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Pantera - The Great Southern Trendkill

Today we come to the fourth episode in the "Transformers of Metal" series. An episode in which we are about to discover the weaknesses of the "metal monsters", which until now have seemed invincible to us. A chapter in which we witness the beginning of the disintegration of this metal "Shape Shifters".


But before you start reading the fourth part, you should make sure that you have read the previous three parts:





And now let's join us in the fourth, and possibly the last, part of the "Transformers of Metal" series - "Transformers: Age of Extinction":


On May 7, 1996, the album "The Great Southern Trendkill" was released - Pantera's eighth studio album.


This is probably the band's most powerful and aggressive album, and this can already be understood from the opening roar that comes immediately upon the opening of the theme song "The Great Southern Trendkill" which also opens up the album. But as we shall see immediately below, this forcefulness and aggressiveness do not necessarily indicate unity and power in the "Transformers of Metal" camp, but rather a distance and alienation that began to erode them slowly.


The name of the album stems from the band's criticism of popular "trends" in music during the recording of the album and especially "rap metal". The "Transformers of Metal" wanted to wave a "finger" to all the "Decepticons" - to the whole music industry that was changing before their eyes, and this was well expressed not only in the name of the album but also within. It seems that as metal bands got closer and closer to the "Decepticons" and the mainstream enjoyed MTV's embrace, the "Metal Transformers" went in the exact opposite direction and became less accessible, with weird and twisted riffs, aggressive roars, and screams.


Due to friction and tension between the "Shape Shifters" at the time, the recordings were held in two different studios, with Phil Anselmo recording the vocal roles in Trent Reznor's ("Nine Inch Nails") studio in New Orleans, while the rest of the band recorded the music at Dimebag Darrell home and the Chasin Jason Studio in Dallas Texas.


This form of recording greatly challenged the band members, as guitarist Dimebag Darrell, his brother - drummer Vinnie Paul and bassist Rex Brown, did not know what vocal roles Phil Anselmo was going to record up on their music and whether they would even fit the music they wrote.


The separation between the two studios during the recordings made it especially difficult for Transformer guitarist "X-Men" Dimebag Darrell, who was accustomed to record the lead guitar roles after Phil Anselmo had already recorded his vocal roles. Despite Dimebag's difficulty, some of his most marvelous moments can be found on this album, especially "Floods" guitar solo which is considered by many to be his best solo. It is interesting to note that this amazing solo was composed by Dimebag Darrell from pieces of solo parts he used to play in the band's performances on the "Far Beyond Driven" tour.


The esteemed "Guitar World" magazine ranked this solo 15th on the list of the 100 best solos of all time, Dimebag's highest ranking out of 3 solos he managed to put on this list (the other two were "Cemetry Gates" ranked instead The 35th and "Walk" ranked 57th).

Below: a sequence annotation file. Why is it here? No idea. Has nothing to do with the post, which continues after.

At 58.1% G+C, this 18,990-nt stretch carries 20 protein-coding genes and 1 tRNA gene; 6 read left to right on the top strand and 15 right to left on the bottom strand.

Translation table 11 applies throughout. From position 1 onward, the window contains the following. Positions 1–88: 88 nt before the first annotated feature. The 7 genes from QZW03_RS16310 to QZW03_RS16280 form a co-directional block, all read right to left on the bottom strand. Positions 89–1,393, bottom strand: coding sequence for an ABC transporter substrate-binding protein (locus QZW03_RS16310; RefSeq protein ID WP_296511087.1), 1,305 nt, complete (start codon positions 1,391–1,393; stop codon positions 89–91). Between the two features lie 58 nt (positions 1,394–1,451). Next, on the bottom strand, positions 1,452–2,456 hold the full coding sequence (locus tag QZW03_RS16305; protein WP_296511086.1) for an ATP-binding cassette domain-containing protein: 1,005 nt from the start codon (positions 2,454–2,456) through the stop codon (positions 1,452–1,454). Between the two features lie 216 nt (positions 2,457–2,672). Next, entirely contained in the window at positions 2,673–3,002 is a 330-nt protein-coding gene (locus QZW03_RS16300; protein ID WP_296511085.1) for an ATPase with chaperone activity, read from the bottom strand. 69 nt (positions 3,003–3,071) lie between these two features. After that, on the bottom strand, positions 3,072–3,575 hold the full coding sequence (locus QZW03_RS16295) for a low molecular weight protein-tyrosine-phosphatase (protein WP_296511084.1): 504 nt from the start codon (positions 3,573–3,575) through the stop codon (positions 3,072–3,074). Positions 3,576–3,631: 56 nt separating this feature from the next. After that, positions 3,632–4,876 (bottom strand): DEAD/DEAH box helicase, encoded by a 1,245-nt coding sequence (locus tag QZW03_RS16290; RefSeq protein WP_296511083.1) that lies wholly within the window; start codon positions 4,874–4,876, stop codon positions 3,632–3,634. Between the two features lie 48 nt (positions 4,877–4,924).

By the way, the reason for the distance between the members of "Metal Monsters" during the recordings, became clear several months after the release of the album, when on July 13 the Transformer Phil Anselmo almost died, after taking an overdose of heroin backstage, at the end of the band's performance in Dallas.

(Photo: Mick Hutson)


It seems that the tension and frustration that accompanied the recordings of the album and Phil Anselmo's struggle with hard drug addiction also affected the content of the album, which as mentioned is probably the band's most extreme and heavy.


Another expression of the album's aggressive and dark atmosphere can be found in Anselmo's singing which sounds almost "devilish". To create this "devilish" effect, Phil Anselmo's voice was recorded in layers, across several channels later put together. This "devilish" harmony is also maintained in the song "Steps to Nowhere 13" which features Seth Putnam - the singer and guitarist of "Anal Cunt", who is responsible for the shaky roars that make fertile ground for Anselmo's singing. Seth is featured on other songs on the album including "The Great Southern Trendkill" and "War Nerve",


There is no doubt that this is an album that is not easy to listen to on first hearing. But over time and as you get deeper and deeper into the music and lyrics, you find that it does not fall far short of the rest of the band's albums of the early 90s. This is perhaps the band's heaviest album, but you can also find "slower" and quieter moments in it, which add to the diversity and versatility of the album. This versatility culminates in two parts of the song "Suicide Note", the first part of which "caresses softness", while the second part "crushes bones".


It is interesting to note that Dimebag was the director of the clip for the song "Drag the Waters" which is also the first single released from the album. Dimebag noted that the song is about the same people you encounter during life that it is not clear what their real intentions are.



Unfortunately, the extreme emotions, harsh atmosphere and tension that surrounded the creative process of this album, not only influenced its content, but also pointed to the "beginning of the end" ... the "age of extinction" of the Metal Transformers ... "Transformers: Age of Extinction ".


For listening: Spotify, Apple Music


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